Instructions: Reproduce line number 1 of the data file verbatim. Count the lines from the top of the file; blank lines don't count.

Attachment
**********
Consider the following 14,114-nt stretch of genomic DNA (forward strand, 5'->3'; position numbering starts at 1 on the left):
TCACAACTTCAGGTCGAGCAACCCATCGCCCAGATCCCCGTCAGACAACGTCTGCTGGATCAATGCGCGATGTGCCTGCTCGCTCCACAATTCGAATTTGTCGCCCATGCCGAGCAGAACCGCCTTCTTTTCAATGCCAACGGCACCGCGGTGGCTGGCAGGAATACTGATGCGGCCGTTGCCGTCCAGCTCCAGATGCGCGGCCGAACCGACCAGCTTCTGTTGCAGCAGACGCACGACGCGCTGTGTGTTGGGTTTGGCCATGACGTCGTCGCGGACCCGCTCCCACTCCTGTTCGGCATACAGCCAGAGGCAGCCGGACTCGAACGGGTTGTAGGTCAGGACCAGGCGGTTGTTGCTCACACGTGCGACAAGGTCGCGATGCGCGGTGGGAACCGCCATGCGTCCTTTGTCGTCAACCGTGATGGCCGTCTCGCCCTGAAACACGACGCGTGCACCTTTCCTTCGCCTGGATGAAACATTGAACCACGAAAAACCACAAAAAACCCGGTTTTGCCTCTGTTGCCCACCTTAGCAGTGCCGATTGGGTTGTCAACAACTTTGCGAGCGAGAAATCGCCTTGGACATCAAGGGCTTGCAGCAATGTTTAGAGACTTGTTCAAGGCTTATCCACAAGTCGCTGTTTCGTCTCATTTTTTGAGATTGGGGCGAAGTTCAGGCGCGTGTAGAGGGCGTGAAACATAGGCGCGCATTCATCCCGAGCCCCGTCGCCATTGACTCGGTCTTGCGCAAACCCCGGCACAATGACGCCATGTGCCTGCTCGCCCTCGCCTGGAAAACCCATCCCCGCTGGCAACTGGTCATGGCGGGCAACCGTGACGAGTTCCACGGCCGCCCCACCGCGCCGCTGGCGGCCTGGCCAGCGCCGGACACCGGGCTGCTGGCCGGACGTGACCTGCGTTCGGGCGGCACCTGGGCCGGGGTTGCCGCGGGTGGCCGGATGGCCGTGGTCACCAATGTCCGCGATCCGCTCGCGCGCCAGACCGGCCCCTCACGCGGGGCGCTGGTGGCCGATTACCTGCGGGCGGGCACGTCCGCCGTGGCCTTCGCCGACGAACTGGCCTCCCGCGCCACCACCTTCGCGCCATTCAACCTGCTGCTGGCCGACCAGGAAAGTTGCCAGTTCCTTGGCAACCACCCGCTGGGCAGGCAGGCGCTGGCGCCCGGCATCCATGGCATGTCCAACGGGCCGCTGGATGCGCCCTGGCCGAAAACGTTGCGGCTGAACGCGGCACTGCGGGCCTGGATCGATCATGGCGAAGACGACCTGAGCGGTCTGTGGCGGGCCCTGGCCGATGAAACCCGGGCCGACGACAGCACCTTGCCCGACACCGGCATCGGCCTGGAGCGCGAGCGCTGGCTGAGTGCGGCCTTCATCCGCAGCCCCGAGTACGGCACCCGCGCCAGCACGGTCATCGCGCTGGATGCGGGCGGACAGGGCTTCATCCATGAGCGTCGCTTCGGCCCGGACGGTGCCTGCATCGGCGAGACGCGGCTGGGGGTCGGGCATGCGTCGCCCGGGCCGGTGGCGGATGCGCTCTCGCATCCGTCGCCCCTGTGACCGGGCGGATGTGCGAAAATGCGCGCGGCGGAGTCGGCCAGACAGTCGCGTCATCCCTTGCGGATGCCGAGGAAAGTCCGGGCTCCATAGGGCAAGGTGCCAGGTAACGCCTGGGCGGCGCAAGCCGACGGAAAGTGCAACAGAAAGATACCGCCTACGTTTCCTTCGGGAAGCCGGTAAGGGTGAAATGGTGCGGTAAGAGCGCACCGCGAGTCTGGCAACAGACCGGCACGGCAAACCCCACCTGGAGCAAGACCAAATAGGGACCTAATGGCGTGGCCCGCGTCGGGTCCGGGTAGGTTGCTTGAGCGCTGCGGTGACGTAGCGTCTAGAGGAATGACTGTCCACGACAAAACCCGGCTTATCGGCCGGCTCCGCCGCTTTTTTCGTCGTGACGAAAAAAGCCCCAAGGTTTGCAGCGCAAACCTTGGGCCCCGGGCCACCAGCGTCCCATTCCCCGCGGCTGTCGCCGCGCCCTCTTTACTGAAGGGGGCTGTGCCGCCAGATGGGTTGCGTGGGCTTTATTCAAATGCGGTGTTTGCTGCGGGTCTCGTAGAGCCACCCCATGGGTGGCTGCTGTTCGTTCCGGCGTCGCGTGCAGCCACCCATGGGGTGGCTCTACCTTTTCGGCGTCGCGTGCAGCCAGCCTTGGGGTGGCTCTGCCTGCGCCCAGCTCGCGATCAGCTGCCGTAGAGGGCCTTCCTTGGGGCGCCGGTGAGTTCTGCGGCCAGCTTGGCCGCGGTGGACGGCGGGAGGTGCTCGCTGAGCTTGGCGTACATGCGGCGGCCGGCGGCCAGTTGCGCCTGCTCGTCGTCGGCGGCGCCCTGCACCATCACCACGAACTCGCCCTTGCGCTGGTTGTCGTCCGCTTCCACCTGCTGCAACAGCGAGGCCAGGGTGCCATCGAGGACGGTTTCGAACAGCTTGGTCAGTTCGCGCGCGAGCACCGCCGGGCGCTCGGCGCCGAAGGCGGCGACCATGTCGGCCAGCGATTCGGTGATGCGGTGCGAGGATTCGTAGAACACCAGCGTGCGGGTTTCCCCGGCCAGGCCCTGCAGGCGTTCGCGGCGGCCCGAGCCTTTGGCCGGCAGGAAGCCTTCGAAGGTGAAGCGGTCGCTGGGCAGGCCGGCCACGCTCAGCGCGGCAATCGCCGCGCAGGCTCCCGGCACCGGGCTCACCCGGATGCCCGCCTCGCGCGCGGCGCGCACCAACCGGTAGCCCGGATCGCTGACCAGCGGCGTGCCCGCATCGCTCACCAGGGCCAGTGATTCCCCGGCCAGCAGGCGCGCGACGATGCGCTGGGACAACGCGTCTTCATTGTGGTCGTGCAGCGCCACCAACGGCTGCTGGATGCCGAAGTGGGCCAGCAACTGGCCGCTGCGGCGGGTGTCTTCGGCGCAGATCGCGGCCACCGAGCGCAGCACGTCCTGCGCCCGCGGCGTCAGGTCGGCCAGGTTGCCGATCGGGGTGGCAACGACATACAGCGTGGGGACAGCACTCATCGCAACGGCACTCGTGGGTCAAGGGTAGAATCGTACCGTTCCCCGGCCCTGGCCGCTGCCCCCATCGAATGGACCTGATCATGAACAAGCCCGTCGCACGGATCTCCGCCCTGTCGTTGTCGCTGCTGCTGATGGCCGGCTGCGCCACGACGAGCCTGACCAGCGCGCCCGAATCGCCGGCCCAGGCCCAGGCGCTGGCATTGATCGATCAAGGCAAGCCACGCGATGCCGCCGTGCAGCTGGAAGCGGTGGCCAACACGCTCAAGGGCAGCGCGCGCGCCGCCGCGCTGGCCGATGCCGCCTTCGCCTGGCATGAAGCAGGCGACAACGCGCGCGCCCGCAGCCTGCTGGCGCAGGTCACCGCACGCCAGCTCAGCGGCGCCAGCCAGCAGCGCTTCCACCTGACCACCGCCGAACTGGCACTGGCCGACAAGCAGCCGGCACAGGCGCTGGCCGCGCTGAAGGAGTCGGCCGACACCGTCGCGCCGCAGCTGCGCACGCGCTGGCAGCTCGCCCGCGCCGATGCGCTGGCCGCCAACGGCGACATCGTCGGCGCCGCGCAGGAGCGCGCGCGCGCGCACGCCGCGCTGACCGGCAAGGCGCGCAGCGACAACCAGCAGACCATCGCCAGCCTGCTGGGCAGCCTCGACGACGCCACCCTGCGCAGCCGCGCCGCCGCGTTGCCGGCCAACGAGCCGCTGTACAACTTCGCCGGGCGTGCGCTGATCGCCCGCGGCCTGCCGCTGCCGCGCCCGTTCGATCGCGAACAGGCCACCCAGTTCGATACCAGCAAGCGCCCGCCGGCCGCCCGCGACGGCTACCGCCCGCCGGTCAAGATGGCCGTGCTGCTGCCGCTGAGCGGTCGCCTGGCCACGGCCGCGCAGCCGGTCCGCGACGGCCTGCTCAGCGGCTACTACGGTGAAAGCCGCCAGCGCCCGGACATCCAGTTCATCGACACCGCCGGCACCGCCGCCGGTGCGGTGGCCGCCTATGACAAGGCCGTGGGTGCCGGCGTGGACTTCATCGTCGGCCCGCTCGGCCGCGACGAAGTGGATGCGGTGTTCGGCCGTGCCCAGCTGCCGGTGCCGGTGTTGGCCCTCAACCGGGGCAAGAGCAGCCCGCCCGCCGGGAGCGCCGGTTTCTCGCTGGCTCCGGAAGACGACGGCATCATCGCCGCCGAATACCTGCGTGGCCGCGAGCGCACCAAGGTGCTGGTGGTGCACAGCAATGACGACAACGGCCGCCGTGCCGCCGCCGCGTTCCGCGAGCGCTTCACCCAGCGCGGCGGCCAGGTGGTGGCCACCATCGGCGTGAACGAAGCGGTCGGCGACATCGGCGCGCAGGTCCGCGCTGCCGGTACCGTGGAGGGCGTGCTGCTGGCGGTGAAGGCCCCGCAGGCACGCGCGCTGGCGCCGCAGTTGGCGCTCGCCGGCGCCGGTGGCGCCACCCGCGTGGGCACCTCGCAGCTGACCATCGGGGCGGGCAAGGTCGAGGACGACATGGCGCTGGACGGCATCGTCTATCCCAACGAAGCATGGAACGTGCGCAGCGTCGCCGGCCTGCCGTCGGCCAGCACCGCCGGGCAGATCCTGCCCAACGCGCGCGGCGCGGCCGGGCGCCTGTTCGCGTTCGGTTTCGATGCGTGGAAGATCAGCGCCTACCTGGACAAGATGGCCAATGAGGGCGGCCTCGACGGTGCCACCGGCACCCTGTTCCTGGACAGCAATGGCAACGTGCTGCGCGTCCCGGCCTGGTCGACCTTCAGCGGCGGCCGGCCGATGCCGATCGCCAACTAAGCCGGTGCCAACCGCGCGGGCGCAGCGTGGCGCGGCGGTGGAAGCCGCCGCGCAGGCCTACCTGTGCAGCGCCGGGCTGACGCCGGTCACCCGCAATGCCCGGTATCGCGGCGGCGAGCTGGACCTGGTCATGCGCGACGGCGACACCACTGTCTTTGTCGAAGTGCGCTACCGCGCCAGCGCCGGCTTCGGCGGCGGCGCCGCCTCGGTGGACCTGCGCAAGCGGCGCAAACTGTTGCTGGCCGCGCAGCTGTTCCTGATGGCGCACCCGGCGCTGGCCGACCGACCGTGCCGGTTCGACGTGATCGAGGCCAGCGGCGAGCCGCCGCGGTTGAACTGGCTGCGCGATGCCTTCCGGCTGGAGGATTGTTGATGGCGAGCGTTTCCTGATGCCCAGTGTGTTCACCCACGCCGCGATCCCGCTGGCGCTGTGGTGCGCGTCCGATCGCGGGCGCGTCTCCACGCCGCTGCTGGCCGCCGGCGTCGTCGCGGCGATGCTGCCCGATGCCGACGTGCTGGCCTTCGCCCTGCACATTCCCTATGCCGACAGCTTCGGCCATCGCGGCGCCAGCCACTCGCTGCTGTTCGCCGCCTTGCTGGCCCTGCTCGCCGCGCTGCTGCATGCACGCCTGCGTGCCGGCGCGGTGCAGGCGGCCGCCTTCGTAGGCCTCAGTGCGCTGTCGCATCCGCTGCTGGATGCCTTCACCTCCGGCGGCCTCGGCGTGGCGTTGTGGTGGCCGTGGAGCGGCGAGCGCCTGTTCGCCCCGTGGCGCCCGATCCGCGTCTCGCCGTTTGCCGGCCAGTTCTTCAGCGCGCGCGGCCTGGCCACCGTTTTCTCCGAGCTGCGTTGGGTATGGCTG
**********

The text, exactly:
Consider the following 14,114-nt stretch of genomic DNA (forward strand, 5'->3'; position numbering starts at 1 on the left):